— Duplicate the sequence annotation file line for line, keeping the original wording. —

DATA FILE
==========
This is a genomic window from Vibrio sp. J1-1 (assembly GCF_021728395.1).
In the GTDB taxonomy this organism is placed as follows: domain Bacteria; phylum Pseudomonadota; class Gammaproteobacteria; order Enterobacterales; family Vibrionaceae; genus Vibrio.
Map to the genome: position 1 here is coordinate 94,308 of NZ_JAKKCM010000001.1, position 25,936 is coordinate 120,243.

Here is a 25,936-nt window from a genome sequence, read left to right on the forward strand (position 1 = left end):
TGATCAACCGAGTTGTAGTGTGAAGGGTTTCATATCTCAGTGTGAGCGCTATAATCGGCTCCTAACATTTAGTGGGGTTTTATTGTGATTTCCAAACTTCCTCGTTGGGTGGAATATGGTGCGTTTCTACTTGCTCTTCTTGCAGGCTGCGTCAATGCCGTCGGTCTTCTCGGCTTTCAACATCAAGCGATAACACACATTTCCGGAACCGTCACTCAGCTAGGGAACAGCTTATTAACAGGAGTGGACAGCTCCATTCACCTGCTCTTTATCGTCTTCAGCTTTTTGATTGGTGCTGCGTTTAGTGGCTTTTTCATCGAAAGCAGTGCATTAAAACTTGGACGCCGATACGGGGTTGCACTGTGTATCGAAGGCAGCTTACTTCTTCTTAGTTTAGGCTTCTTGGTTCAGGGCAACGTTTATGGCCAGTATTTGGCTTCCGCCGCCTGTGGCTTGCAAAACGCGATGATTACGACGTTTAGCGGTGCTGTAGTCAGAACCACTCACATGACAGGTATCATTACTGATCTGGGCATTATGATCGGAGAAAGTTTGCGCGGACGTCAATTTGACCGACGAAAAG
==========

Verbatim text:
This is a genomic window from Vibrio sp. J1-1 (assembly GCF_021728395.1).
In the GTDB taxonomy this organism is placed as follows: domain Bacteria; phylum Pseudomonadota; class Gammaproteobacteria; order Enterobacterales; family Vibrionaceae; genus Vibrio.
Map to the genome: position 1 here is coordinate 94,308 of NZ_JAKKCM010000001.1, position 25,936 is coordinate 120,243.

Here is a 25,936-nt window from a genome sequence, read left to right on the forward strand (position 1 = left end):
TGATCAACCGAGTTGTAGTGTGAAGGGTTTCATATCTCAGTGTGAGCGCTATAATCGGCTCCTAACATTTAGTGGGGTTTTATTGTGATTTCCAAACTTCCTCGTTGGGTGGAATATGGTGCGTTTCTACTTGCTCTTCTTGCAGGCTGCGTCAATGCCGTCGGTCTTCTCGGCTTTCAACATCAAGCGATAACACACATTTCCGGAACCGTCACTCAGCTAGGGAACAGCTTATTAACAGGAGTGGACAGCTCCATTCACCTGCTCTTTATCGTCTTCAGCTTTTTGATTGGTGCTGCGTTTAGTGGCTTTTTCATCGAAAGCAGTGCATTAAAACTTGGACGCCGATACGGGGTTGCACTGTGTATCGAAGGCAGCTTACTTCTTCTTAGTTTAGGCTTCTTGGTTCAGGGCAACGTTTATGGCCAGTATTTGGCTTCCGCCGCCTGTGGCTTGCAAAACGCGATGATTACGACGTTTAGCGGTGCTGTAGTCAGAACCACTCACATGACAGGTATCATTACTGATCTGGGCATTATGATCGGAGAAAGTTTGCGCGGACGTCAATTTGACCGACGAAAAG